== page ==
02/01/2014 09:48 GMT | Updated 04/03/2014 05:59 GMT

A New Year's Resolution Suggestion - The Truth on Immigration (Warning: Contains Links to Actual Research)

This year, it is my sincere hope that at least one politician makes the resolution to talk some truth and sense on immigration. Negative rhetoric can start as a cheap way of wooing a particular voter demographic or selling newspapers. Left unchecked it can permeate into the public conscious...

This year, it is my sincere hope that at least one politician makes the resolution to talk some truth and sense on immigration.

Never has this been a more necessary step than now, as Bulgarian and Romanian workers have seen curbs lifted, permitting them to live and work in the UK without restriction. This has given rise to the usual flood of adverse comment surrounding immigration in the media.

Negative rhetoric can start as a cheap way of wooing a particular voter demographic or selling newspapers. Left unchecked it can permeate into the public conscious as received wisdom and over time create a more hostile environment for immigration, a social problem that nobody should want. I think it is time a leading politician stands up and promotes the contribution that immigrants are making, and have always made, to the economy and society as a whole.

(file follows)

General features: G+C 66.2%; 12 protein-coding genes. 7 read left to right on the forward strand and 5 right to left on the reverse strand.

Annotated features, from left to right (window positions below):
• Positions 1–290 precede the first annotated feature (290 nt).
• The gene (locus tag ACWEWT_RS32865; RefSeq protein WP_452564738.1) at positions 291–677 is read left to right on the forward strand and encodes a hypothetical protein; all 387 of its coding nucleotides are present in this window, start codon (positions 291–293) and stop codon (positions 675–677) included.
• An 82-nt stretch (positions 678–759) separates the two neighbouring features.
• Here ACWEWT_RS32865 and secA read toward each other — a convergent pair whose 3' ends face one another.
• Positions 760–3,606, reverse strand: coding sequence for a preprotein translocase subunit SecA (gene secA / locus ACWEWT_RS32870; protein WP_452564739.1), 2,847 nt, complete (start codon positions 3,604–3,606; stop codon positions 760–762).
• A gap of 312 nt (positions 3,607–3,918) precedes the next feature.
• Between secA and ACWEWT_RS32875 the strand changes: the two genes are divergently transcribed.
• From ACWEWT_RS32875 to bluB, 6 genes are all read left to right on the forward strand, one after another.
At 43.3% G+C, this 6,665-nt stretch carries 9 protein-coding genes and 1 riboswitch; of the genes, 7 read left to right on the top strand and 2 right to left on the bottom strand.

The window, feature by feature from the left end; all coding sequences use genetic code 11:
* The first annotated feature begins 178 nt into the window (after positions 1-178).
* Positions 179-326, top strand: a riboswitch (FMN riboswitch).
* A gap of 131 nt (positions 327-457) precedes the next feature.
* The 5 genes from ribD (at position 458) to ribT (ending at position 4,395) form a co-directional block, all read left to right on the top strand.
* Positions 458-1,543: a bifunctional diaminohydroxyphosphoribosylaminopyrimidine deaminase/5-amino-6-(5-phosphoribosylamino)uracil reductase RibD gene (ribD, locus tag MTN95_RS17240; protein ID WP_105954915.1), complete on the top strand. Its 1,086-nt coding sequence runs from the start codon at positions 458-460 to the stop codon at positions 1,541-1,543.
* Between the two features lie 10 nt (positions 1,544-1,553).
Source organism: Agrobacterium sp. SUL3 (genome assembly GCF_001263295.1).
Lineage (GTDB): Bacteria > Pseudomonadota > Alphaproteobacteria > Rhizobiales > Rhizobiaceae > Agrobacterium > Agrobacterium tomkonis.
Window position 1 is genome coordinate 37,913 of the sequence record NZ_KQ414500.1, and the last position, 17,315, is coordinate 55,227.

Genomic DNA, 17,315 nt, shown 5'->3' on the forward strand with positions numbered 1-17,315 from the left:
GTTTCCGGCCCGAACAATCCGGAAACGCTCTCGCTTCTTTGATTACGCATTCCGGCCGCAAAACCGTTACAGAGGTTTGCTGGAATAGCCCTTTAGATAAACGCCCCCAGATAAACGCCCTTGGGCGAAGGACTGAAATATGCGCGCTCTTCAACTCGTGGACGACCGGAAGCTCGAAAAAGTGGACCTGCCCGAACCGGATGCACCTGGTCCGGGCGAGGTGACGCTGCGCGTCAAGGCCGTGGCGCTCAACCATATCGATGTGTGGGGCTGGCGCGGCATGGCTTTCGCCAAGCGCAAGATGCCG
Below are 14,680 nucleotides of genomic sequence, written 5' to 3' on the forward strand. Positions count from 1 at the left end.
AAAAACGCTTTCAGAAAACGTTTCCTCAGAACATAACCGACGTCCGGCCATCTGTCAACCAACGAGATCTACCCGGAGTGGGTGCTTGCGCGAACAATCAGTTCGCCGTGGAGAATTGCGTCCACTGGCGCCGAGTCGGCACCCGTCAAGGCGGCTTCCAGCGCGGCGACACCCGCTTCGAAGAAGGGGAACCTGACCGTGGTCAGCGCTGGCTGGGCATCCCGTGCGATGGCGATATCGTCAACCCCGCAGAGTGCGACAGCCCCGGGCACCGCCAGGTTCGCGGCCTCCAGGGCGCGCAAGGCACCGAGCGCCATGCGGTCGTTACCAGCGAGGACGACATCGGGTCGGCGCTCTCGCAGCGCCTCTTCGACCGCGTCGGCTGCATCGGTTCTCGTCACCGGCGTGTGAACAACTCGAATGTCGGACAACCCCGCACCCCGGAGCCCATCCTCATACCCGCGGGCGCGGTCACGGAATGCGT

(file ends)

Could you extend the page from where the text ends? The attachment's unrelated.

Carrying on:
For some time now UK politicians have been 'talking tough' on immigration. Prime Minister David Cameron's recent comments about Polish immigration that took place from 2004 onwards attracted plenty of attention, with even some of it negative and from within his own party.

The Labour Party, it seems, are now intent on following a similar strategy. Tristram Hunt, the Shadow Education Secretary recently expressed his concerns about a potential influx of eastern European workers and the impact it would have on attainment for white boys. His cited basis for this opinion? A conversation with a 16-year-old male in Hunt's constituency of Stoke-on-Trent. Where is the research?

Why so keen to do down immigrants whilst presenting no real evidence as to why? Many commentators in the media would point to recent favourable polling and vote share gains for UKIP as a reason why politicians from the two biggest parties are keen to sound harsher on immigration.

Is it sections of the media that are creating this apparent consensus between mainstream politicians? The Daily Mail has been no stranger to articles warning about immigrants. Why not practice spotting unsupported and unsubstantiated sensationalism using this article from the Daily Mail? I challenge any reader to find any non-anecdotal analysis within it. It is especially strange to read as research commissioned by the Foreign Office suggests that there will be very little flow from Romania and Bulgaria whatsoever.

Perhaps most alarmingly in this debate the anti-immigration lobby are rarely backed up by genuine research, just poorly concocted statistics, easily reversed percentages or sensationalised tabloid speculation. I had no real opinion on this debate until recently when upon closer inspection it became obvious that the anti-immigration lobby back their arguments with little but hearsay.